Extracting Images From The Video

Another useful feature of FFmpeg is we can easily extract images from a video file. This could be very useful, if you want to create a photo album from a video file.

To extract images from a video file, use the following command:

$ ffmpeg -i input.mp4 -r 1 -f image2 image-%2d.png


  • -r - Set the frame rate. I.e the number of frames to be extracted into images per second. The default value is 25.
  • -f - Indicates the output format i.e image format in our case.
  • image-%2d.png - Indicates how we want to name the extracted images. In this case, the names should start like image-01.png, image-02.png, image-03.png and so on. If you use %3d, then the name of images will start like image-001.png, image-002.png and so on.

Cropping Videos

FFMpeg allows to crop a given media file in any dimension of our choice.

The syntax to crop a video file is given below:

$ ffmpeg -i input.mp4 -filter:v "crop=w:h:x:y" output.mp4


  • input.mp4 - source video file.
  • -filter:v - Indicates the video filter.
  • crop - Indicates crop filter.
  • w - Width of the rectangle that we want to crop from the source video.
  • h - Height of the rectangle.
  • x - x coordinate of the rectangle that we want to crop from the source video.
  • y - y coordinate of the rectangle.

Let us say you want to a video with a width of 640 pixels and a height of 480 pixels, from the position (200,150), the command would be:

$ ffmpeg -i input.mp4 -filter:v "crop=640:480:200:150" output.mp4

Please note that cropping videos will affect the quality. Do not do this unless it is necessary.

Convert A Specific Portion Of A Video

Sometimes, you might want to convert only a specific portion (duration) of the video file to different format. Say for example, the following command will convert the first 10 seconds of given video.mp4 file to video.avi format.

$ ffmpeg -i input.mp4 -t 10 output.avi

Here, we specify the the time in seconds. Also, it is possible to specify the time in format.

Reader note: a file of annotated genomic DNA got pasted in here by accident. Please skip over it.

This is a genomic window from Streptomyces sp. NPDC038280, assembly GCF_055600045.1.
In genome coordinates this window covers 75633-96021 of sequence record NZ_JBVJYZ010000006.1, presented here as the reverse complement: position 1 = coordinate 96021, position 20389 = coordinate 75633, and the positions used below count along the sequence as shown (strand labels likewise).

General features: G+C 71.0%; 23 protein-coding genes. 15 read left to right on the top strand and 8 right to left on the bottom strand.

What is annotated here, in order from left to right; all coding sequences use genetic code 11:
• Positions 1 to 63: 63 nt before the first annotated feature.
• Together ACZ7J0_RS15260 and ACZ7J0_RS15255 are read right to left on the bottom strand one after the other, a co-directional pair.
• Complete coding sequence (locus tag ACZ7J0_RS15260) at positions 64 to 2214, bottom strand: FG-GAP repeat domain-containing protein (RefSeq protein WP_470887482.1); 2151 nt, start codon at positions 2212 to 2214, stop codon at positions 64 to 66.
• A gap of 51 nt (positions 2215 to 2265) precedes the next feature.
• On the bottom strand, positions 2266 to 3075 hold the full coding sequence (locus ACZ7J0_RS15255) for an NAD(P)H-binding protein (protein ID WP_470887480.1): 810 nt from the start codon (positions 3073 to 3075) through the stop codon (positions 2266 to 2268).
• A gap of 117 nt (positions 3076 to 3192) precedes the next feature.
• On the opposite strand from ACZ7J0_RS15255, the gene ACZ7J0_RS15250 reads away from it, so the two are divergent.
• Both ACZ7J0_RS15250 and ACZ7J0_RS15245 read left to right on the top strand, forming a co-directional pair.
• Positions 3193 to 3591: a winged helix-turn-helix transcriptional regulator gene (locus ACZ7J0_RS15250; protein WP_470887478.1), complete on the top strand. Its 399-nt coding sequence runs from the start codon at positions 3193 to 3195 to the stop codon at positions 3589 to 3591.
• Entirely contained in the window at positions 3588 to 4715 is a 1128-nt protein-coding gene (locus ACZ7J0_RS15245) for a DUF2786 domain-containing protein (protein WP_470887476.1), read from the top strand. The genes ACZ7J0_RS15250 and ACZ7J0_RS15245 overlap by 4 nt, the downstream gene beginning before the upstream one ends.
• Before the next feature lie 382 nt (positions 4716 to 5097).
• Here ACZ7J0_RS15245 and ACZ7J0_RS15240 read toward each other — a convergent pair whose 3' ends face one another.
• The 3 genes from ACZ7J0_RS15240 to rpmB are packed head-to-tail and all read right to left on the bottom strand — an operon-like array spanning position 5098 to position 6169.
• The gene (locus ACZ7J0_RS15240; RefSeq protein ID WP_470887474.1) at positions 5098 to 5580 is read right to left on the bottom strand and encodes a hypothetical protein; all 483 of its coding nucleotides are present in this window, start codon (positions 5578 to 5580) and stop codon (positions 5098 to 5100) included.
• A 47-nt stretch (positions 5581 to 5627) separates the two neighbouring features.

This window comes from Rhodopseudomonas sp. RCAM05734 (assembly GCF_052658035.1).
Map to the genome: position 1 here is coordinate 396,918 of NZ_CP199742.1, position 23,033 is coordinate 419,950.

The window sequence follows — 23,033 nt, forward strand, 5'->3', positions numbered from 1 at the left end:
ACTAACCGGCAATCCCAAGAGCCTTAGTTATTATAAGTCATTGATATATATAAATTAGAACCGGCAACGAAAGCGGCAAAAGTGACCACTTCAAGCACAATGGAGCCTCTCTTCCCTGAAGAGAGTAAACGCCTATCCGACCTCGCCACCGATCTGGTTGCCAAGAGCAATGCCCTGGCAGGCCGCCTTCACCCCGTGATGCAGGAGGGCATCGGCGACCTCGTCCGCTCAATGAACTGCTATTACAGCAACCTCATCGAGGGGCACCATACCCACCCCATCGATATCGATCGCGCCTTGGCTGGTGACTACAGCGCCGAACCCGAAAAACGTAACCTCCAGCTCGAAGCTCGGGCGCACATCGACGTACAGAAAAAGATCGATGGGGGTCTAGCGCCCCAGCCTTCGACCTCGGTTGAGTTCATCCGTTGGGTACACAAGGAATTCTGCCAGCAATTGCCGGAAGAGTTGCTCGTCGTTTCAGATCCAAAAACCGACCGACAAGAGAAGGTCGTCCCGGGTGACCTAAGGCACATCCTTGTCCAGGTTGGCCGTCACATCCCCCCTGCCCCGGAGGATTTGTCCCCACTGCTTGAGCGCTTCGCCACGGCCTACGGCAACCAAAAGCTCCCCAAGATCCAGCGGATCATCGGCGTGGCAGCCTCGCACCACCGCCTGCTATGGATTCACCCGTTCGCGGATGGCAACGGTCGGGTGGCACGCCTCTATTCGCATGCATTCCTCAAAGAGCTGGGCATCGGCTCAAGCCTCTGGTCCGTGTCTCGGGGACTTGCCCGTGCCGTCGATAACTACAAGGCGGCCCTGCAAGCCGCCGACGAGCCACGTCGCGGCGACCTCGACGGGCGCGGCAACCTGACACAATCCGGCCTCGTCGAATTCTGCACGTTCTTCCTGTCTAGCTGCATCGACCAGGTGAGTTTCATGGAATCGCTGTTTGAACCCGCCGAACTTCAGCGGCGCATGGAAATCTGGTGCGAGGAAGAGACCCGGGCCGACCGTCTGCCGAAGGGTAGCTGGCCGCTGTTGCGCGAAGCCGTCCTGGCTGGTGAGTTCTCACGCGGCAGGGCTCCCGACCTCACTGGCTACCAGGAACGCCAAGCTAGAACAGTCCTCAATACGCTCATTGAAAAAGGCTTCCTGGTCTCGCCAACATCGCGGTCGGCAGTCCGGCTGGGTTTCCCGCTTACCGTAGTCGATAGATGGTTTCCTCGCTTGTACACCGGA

Set The Aspect Ratio To Video

You can set the aspect ration to a video file using -aspect flag like below.

$ ffmpeg -i input.mp4 -aspect 16:9 output.mp4

The commonly used aspect ratios are:

  • 16:9
  • 4:3
  • 16:10
  • 5:4
  • 2:21:1
  • 2:35:1
  • 2:39:1

Adding Poster Image To Media Files

You can add the poster images to your files, so that the images will be displayed while playing the audio or video files. This could be useful to host audio files in Video hosting or sharing websites.

$ ffmpeg -loop 1 -i inputimage.jpg -i inputaudio.mp3 -c:v libx264 -c:a aac -strict experimental -b:a 192k -shortest output.mp4

Trim A Media File Using Start And Stop Times

To trim down a video to smaller clip using start and stop times, we can use the following command.

$ ffmpeg -i input.mp4 -ss 00:00:50 -codec copy -t 50 output.mp4


  • --s - Indicates the starting time of the video clip. In our example, starting time is the 50th second.
  • -t - Indicates the total time duration.

This is very helpful when you want to cut a part from an audio or video file using starting and ending time.

Similarly, we can trim down the audio file like below.

$ ffmpeg -i audio.mp3 -ss 00:01:54 -to 00:06:53 -c copy output.mp3

Split Audio/Video Files Into Multiple Parts

Some websites will allow you to upload only a specific size of video. For example, Whatsapp will allow only 15 seconds videos to set as status message for users in India. In such cases, you can split the large video files into multiple smaller parts like below.

$ ffmpeg -i input.mp4 -t 00:00:30 -c copy part1.mp4 -ss 00:00:30 -codec copy part2.mp4

Here, -t 00:00:30 indicates a part that is created from the start of the video to the 30th second of video. -ss 00:00:30 shows the starting time stamp for the next part of video. It means that the 2nd part will start from the 30th second and will continue up to the end of the original video file.

Joining Or Merging Multiple Audio/Video Parts Into One

FFmpeg will also join the multiple video parts and create a single video file.